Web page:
The US is from Mars, Europe is from Venus

March 14, 2024

Ian Whittaker, Twice City AM Analyst of the Year pens down the varied television markets in Europe and the US.

One of the themes we are increasingly seeing is the growing divergence between the European and US television markets. One of the areas where this is most noticeable is in the selling of premium sports rights, specifically for things like the NFL rights. Europe, however, is a different matter. While the Premier League saw an increase in the absolute amount paid, the price per game fell while in France, Ligue 1 suffered an embarrassing failure to meet its minimum requirements. The gap between the two markets in being able to monetise rights looks wider and wider.

It could be said that this is unfair on European rights holders as US sporting rights holders are in a much stronger position. 93 out of the top 100 most watched television broadcasts in the US in 2023 were sports related. The US also know they have to change because the dynamics in the their domestic television market are changing more rapidly than in Europe, where traditional broadcast and cable TV barely top 50%+ of all television viewing and the trend is not their friend. But most of all, the economics work. The US Tech giants are prepared to spend major dollars because they know how vital sports are to reach their goal of taking a sizeable chunk of the television advertising market.

In Europe, by contrast, none of these dynamics are in place, The major live football rights are the preserve of the major traditional Pay-TV operators such as Sky and do not have mass market audiences. Moreover, while Pay-TV is under pressure (to varying degrees) in Europe, it is not facing the rapid change being seen in the US market and the platforms are (generally) holding their own or seeing gentle stagnation. Finally, and most importantly, the economics of buying national football rights in each country just do not work for the Tech giants, even in the UK, because the potential advertising/subscription upside is not there and/or would take too long to develop.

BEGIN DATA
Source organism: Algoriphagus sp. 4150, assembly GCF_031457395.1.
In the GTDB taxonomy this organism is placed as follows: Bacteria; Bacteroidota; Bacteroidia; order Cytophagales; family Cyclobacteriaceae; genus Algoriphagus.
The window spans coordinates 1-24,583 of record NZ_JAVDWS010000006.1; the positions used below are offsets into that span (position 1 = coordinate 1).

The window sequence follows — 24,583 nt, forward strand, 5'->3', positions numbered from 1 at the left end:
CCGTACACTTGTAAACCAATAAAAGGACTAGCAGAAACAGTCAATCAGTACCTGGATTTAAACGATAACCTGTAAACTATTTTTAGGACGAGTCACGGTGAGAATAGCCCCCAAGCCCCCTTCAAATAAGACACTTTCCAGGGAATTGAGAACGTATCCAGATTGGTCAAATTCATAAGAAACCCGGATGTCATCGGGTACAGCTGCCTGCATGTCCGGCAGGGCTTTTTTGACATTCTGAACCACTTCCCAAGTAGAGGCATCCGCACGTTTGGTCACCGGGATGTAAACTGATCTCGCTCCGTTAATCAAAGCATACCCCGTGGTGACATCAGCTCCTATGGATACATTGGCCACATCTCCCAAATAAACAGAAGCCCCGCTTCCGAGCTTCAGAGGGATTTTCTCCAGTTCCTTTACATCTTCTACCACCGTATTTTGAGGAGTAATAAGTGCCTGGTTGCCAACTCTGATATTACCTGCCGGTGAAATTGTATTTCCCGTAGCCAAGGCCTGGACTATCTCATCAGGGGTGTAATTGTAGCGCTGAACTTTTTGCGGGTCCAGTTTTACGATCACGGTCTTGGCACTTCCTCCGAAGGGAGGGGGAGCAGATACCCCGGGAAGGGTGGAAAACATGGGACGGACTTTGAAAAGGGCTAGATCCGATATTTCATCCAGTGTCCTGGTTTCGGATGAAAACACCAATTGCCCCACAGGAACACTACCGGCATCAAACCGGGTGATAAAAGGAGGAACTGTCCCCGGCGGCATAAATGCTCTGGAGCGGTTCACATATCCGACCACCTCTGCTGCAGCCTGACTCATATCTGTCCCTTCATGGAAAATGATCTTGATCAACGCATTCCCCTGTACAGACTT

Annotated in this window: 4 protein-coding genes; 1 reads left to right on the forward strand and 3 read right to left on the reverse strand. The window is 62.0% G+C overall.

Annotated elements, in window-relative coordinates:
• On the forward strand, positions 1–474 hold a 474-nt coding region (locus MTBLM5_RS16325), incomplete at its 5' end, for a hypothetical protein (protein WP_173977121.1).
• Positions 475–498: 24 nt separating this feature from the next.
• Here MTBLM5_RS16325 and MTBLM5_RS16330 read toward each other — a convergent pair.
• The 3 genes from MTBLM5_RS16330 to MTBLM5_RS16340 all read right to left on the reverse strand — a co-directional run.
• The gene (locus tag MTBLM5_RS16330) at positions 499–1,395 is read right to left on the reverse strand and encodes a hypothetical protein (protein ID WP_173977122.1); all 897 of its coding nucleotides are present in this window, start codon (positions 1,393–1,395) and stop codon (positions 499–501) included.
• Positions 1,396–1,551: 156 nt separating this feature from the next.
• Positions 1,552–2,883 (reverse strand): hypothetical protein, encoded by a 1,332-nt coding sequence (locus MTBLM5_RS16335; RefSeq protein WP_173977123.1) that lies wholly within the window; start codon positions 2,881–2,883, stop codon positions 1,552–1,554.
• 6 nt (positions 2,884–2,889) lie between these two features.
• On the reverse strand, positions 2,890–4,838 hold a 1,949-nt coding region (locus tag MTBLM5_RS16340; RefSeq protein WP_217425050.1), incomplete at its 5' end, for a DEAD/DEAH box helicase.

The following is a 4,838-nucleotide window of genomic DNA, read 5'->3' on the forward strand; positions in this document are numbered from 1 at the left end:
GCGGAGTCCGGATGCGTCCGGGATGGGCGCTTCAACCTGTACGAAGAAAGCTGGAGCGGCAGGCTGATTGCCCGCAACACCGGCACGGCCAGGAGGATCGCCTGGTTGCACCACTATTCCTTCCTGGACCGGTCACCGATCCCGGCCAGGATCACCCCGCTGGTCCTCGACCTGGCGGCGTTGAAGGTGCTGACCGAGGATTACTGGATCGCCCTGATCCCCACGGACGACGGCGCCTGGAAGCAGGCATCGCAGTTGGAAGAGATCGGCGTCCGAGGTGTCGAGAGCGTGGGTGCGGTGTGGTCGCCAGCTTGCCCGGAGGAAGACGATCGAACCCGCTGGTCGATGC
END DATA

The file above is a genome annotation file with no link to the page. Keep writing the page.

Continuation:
However, life is not fair and, more to the point, business deals don’t care about feelings. The simple truth is that the current sets of European rights deals – which involve the same structures as previous deals and with (usually) the same players – are merely kicking the can down the road when it comes to how to monetise their rights in a world when the traditional national-based Pay-TV model is under significant pressure and where a combination of streaming and global preferences makes the old way of selling rights increasingly obsolete.

Of course, there is an argument that what the leagues are doing is buying themselves time to work out a new structure for how to sell rights. If that is the case, what would be the best model moving forwards?

My view would be that it increasingly makes sense – certainly when it comes to the major rights – to look in terms of global distribution via streaming and think less of the old system of national and international sales of rights. To be clear, I do not think the leagues should do this themselves – they do not have the necessary technical competency skills. What I think they should instead consider doing is partnering with the major platforms with global reach such as YouTube, Amazon, Apple and even Netflix.

This is a question more for the medium-term than for the short. But, at some point, it will need to be answered.